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Gary Hartley Biography
Gary Hartley Is an America news anchor best known for his job at FOX Sports and also a former American football placekicker. He was signed by the Denver Broncos as an undrafted free agent in 2008.
Later that year he became the placekicker for the New Orleans Saints, for whom he set an NFL record (now surpassed) for most consecutive successful field goals to start a career, and then became the first kicker in NFL history to convert three field goals of more than 40 yards in the Super Bowl. He played college football at Oklahoma.
Hartley has also played for the Cleveland Browns and Pittsburgh Steelers.
Gary Hartley Age
The only information about Gray age is 25 years old but there is no information about when and what year he was born we will update the information very soon in case of any information.
Gary Hartley Family
There is no any information about Gary family but we will update it soon in case of any information about his family wife, and children
Gary Hartley Education
A Michigan native, Hartley graduated with a Bachelor of Arts in Graphic Design from Central Michigan University in 1983. He currently resides in Los Angeles with his family
Gary Hartley Career
Began a career in music in the late 1980s and throughout the next 25years became a popular entertainer and has played in several countries enjoying a fruitful music career. Began acting and providing voice-overs an advertisement in the early 2000s and has performed in fringe festivals and short plays. Continues to perform in various capacities, as an entertainer/musician and continues to support several charities and causes and as an actor is enjoying various roles in film productions due for release in 2012.
Gary Hartley photo
Since 1995, Gary Hartley has been responsible for conveying FOX Sports’ signature irreverent attitude through its on-screen innovation. Currently, as Executive Vice President, Graphics, Creative Director, Hartley oversees the make, model and feel for nearly every on-screen graphic, across FOX, FS1, and FS2.
A seven-time Emmy Award-winner, Hartley has been behind some of the greatest innovations for FOX Sports including its design approach for presenting real-time race information for its inaugural season of NASCAR coverage in 2001 – a style and feel that informed hardcore race fans simultaneously enlightening casual viewers.
Hartley and his team have constructed some of the most recognizable on-screen graphics including updates to its original “FOX Box,” an on-screen graphic that shows the score and clock, an innovation that has become the industry standard for televising sporting events. As technology improved throughout the years, Hartley has had to balance the urge of cramming too much information into the “FOX Box” with a sleek yet informative look.
One of Hartley’s best-known creations is Cleatus, the football-playing robot, which has become an unofficial mascot and symbol of FOX Sports’ NFL coverage since its debut during the 2005-06 season.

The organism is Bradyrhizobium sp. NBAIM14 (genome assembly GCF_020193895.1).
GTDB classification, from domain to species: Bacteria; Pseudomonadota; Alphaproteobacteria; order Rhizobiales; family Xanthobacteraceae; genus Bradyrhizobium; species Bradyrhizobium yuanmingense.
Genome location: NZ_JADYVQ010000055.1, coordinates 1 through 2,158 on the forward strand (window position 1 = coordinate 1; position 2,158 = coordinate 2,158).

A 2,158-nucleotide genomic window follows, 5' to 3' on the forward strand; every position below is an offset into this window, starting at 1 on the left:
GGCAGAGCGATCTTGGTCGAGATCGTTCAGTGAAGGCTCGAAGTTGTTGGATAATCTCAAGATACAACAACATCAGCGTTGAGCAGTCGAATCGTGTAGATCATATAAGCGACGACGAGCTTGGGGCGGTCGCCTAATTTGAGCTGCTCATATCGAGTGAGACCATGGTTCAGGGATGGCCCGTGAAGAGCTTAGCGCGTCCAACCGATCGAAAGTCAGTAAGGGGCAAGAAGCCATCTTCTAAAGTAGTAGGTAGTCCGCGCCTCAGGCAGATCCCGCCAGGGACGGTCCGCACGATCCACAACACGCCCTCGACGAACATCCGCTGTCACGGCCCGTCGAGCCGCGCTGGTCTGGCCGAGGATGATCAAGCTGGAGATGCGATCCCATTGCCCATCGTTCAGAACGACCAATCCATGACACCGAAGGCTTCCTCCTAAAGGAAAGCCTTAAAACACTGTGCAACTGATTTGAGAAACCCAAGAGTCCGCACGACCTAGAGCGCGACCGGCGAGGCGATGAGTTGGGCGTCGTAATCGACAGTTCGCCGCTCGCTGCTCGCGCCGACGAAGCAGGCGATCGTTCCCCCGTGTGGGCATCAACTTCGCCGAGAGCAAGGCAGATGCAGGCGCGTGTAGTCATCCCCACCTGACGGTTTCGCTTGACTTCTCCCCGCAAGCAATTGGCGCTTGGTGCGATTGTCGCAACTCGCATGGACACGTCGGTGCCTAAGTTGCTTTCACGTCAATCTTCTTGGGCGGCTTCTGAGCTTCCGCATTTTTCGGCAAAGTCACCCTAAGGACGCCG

Gary Hartley Fox Sports
the person most responsible for conveying Fox Sports’ irreverent, smash-mouth attitude just might be a graphic designer. As executive vice president of graphics, Gary Hartley has had a hand in just about every on-screen innovation Fox Sports has used during the past 16 years.
“It’s impossible to describe how important Gary Hartley has been to the development of Fox Sports,” said Fox Sports Media Group Chairman David Hill. “He has the soul of an artist, the mind of a producer, with a sense of humor verging on developing adolescent.”
One of Hartley’s best-known creations is probably Cleatus, the football-playing robot that has become the most recognizable symbol of Fox Sports’ NFL coverage. In 2004, Hartley’s son gave him a drawing that eventually became Cleatus. Working with Blur Studio in Venice, Calif., Cleatus made his Fox Sports debut during the 2005-06 season.
Hartley has been with Fox Sports since 1995 and has been part of every technical innovation the broadcaster has rolled out in sports, including all updates to the original “Fox Box” that showed the score and clock. As technology improved, Fox executives fought the urge to cram too much information into the box.
“There’s a fine line to where you have too much going on,” Hartley said. “David Hill always wants us to use the ‘bar test.’ He wants to be able to read any graphic from the back of a smoky bar.”
Hartley credits executives like Hill for creating an atmosphere that allows for technical innovation on-screen.
“If you look at the management structure of Fox Sports, the senior executives are, by and large, producers,” he said, referring to Hill, Eric Shanks, and Ed Goren. “The focus of Fox Sports has always been wrapped around building a better product.”
Hill is effusive in his praise of Hartley.
“Who else could have created Cleatus, or Digger, or worry endlessly that our NASCAR graphics weren’t good enough?” Hill said. “There is not one single aspect of Fox Sports that don’t have Gary’s fingerprints all over it — and I can’t offer any higher praise than that.